Defilement of a child is any sexual intercourse with a child under the age of eighteen years old, whether or not the child consents, and s.27 child Rights Law of Lagos State 2015. The offense of defilement is an issue which has been given less concern in our society today and treated with reckless abandon. Notwithstanding the various law enactments by various states to protect the interest of a child, the record of defilement cases has become so alarming that it has become a daily occurrence in our society.
The question then is…. Are there no laws prohibiting the committal of such offense, or are the punishment prescribed for such offense not severe enough to deter prospective offenders? Let us examine some of these laws….
S.218 of the Criminal Code Act 2004 provides “any person who has unlawful carnal knowledge of a girl under the age of 13 years is guilty of a felony and is liable to imprisonment for 14 years with or without canning”.
S.27 child Rights Law of Lagos State provides that “A person must not have sexual intercourse with a child, it is immaterial that the offender believed the person to be above eighteen years or that the sexual intercourse was with the consent of the child”.
Irrespective of all these provisions of laws prohibiting and punishing defilement of a child, the increased rate of the offence in our society today points to the fact that the measures set out for curbing such offence are not adequate.
First of all, the triviality of the issue of defilement of a child can be seen from the provision of the law in s.218 Criminal Code Act which provides that cases of defilement of a child must be commenced within two (2) months from the time the offence was committed.
The question is….Why should a serious offence as defilement be statute-barred after two months of its committal? This issue will not be considered as it is not the focus of this research.
Secondly, on the issue of bail in defilement cases, why should the offence be made a bailable offence considering the seriousness of the offence and the great effect it has on its victim? The offence is not just made bailable but the report has shown that in most of the cases bail are mostly granted on liberal terms. It is the trite law that one of the rights of an accused person is the right to bail, even though there are offences which the statutes creating them has prescribed to be non-bailable, for instance, murder, armed robbery, kidnapping etc. This suggests the fact that some offences are non-bailable.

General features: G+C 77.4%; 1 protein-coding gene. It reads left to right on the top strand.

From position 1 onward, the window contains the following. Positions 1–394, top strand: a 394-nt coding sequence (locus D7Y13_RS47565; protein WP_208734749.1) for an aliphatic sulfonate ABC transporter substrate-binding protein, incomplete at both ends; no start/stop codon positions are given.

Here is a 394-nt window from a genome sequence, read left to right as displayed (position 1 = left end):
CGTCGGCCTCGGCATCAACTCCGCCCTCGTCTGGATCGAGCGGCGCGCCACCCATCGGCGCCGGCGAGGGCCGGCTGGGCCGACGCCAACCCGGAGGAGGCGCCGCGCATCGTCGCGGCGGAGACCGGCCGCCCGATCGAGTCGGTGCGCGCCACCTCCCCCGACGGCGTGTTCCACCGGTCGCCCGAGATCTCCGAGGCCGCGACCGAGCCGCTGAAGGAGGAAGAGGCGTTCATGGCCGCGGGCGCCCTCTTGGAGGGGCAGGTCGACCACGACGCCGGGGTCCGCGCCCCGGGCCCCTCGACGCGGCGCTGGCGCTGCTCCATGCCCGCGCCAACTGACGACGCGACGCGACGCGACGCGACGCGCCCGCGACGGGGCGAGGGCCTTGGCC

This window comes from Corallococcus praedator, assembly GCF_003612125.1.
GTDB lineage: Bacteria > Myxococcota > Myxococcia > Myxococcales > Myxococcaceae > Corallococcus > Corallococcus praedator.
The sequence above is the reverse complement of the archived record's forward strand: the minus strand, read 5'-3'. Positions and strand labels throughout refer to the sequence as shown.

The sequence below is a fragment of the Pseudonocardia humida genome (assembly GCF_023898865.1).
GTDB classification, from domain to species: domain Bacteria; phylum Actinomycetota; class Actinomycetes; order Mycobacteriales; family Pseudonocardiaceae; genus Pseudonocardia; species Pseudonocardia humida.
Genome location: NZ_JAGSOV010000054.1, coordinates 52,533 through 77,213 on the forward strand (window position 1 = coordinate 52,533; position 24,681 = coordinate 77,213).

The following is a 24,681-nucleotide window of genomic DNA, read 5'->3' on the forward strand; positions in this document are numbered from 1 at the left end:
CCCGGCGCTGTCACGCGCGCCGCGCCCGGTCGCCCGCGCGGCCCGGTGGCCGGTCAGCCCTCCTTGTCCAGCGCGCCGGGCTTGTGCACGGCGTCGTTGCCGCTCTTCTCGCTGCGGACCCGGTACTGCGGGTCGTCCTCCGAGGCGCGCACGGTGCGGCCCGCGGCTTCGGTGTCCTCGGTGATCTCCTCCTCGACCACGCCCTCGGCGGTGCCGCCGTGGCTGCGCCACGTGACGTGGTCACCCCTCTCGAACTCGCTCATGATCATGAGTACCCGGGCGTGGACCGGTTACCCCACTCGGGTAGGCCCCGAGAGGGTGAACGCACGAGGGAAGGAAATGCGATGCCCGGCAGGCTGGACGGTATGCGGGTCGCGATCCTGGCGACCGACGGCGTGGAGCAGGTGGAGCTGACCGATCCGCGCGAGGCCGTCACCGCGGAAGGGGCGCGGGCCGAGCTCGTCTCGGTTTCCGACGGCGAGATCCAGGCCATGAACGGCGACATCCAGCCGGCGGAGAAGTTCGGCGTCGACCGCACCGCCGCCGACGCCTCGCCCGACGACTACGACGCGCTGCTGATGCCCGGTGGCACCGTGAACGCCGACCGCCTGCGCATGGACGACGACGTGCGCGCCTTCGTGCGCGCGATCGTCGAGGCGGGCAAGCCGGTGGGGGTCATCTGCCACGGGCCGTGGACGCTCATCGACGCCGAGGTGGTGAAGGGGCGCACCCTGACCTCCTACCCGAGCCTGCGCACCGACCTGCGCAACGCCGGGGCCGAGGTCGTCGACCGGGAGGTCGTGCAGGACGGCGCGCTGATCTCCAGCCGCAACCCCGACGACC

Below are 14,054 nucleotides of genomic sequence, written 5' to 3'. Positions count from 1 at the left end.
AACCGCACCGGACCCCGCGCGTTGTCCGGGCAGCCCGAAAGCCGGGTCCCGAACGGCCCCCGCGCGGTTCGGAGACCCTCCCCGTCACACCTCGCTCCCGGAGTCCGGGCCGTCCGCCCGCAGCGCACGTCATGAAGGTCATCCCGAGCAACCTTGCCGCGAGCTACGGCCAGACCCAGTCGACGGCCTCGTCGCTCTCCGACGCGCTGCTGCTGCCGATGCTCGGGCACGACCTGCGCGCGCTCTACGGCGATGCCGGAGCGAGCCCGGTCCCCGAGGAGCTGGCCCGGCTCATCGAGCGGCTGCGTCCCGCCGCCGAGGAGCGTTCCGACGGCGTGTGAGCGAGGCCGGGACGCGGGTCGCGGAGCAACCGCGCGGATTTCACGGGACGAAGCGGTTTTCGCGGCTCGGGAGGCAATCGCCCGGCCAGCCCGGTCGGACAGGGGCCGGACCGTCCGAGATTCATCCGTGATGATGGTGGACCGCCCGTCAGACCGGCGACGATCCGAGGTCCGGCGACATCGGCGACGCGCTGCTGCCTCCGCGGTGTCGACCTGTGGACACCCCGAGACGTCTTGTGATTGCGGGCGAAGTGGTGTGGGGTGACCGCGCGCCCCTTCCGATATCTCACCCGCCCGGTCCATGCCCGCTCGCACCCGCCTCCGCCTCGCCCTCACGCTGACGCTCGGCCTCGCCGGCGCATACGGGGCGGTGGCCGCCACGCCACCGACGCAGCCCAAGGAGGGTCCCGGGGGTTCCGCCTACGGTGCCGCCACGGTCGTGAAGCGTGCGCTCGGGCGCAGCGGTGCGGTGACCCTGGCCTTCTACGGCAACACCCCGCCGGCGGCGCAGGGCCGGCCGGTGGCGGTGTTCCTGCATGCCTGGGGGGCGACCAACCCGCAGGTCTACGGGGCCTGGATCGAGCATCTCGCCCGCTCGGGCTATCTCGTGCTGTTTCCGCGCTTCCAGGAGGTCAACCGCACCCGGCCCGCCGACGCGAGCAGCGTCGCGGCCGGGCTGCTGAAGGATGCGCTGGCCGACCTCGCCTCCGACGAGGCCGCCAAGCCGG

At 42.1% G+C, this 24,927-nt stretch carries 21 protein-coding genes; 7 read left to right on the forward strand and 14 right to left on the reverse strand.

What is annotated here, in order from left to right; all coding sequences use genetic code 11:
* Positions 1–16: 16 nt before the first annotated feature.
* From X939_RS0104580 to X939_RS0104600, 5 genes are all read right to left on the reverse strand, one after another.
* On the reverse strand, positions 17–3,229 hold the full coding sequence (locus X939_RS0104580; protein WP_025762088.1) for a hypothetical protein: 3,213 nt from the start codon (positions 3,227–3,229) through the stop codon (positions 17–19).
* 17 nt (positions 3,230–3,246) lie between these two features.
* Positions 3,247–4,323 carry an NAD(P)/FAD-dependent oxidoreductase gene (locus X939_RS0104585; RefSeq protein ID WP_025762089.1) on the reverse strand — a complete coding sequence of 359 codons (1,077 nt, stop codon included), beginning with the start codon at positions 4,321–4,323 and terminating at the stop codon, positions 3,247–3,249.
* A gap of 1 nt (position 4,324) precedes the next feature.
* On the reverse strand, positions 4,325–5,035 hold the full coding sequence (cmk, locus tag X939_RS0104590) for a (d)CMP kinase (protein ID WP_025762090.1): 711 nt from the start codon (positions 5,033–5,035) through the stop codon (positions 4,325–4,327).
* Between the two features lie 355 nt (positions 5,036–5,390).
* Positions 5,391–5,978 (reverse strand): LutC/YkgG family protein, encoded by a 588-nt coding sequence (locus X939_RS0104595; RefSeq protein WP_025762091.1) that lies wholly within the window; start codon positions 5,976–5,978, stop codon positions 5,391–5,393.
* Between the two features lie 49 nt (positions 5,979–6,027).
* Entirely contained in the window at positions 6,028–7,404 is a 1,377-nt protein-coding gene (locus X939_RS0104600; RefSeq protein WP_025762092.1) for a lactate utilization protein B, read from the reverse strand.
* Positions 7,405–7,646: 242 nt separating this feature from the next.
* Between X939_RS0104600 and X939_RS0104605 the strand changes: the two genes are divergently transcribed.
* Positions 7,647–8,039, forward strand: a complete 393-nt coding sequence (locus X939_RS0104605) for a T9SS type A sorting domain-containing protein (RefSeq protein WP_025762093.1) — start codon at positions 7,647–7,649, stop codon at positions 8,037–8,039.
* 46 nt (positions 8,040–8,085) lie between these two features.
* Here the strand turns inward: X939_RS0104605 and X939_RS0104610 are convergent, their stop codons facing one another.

One should ask, what is/are the rationale for making the penalty of some offence bailable? One of such reason, in my opinion, could be because such offences are considered very serious offence which is against humanity and committed against the state. My question is….does the offence of defilement of a child, not a more serious offence which is against humanity and is also committed against the state.
We’ve acknowledged the fact that every accused has a right to bail and should not be denied of such right; let us also not lose sight of the fact that under the Child Rights Act and under the various child rights laws, a child has the right to dignity. Where however the perpetrator of this offence has elected to deny a child of such right to dignity, invariably it won’t be wrong or illegal to deny the perpetrators of their right to bail.
However, where the circumstance of a case makes it imperative that bail should be granted, it is the duty of the court to grant such bail only on stringent conditions considering the gravity of the offence and the consequences thereof on the victim. This will also serve as deterrence to prospective offenders.
There are so many reported cases where perpetrators of this offence disappear without any trace after bail has been granted. In so many of such cases bail was granted on liberal terms. How then can justice be meted out on those culprits? One of the most recent cases is that of the defilement of an autistic ten years old girl by a 38 years old man as reported by the punch. What an evil!
It is high time we focus more on the preventive rather than curative measures and one of such measures, in my opinion, is making the penalty for defilement of a child a life imprisonment and making it a non-bailable offence, that way the perpetrators of such offence cannot flee away and will surely be dealt with in accordance with the law.
It is worthy to state here that in Zambia, the punishment for the offence of defilement of a child is 15 years imprisonment and research show that a bill is been proposed to review the punishment for such offence from 15 years to life imprisonment. This would be a welcomed development in Nigeria.
In conclusion, the incidence of defilement cases in the country is so absurd and alarming. Something drastic and urgent should be done to check the trend. The trauma suffered by victims cannot be overemphasized.
There should be a harsh legislation that would serve as deterrence to those who engage in such acts. What we’ve failed to understand is that psychologically, whatever you do to a child, the consequences stay and affects that child later in the future.
That’s is why an abused, neglected and maltreated child will see life differently from a child who was trained in the right way and shown the better ways to handle life. Children are the leaders of tomorrow, for us to create good leaders with good morals, we have to start training them from the beginning when they are born until they grow into leaders.
Article By Barr. Nze Ginikachukwu Success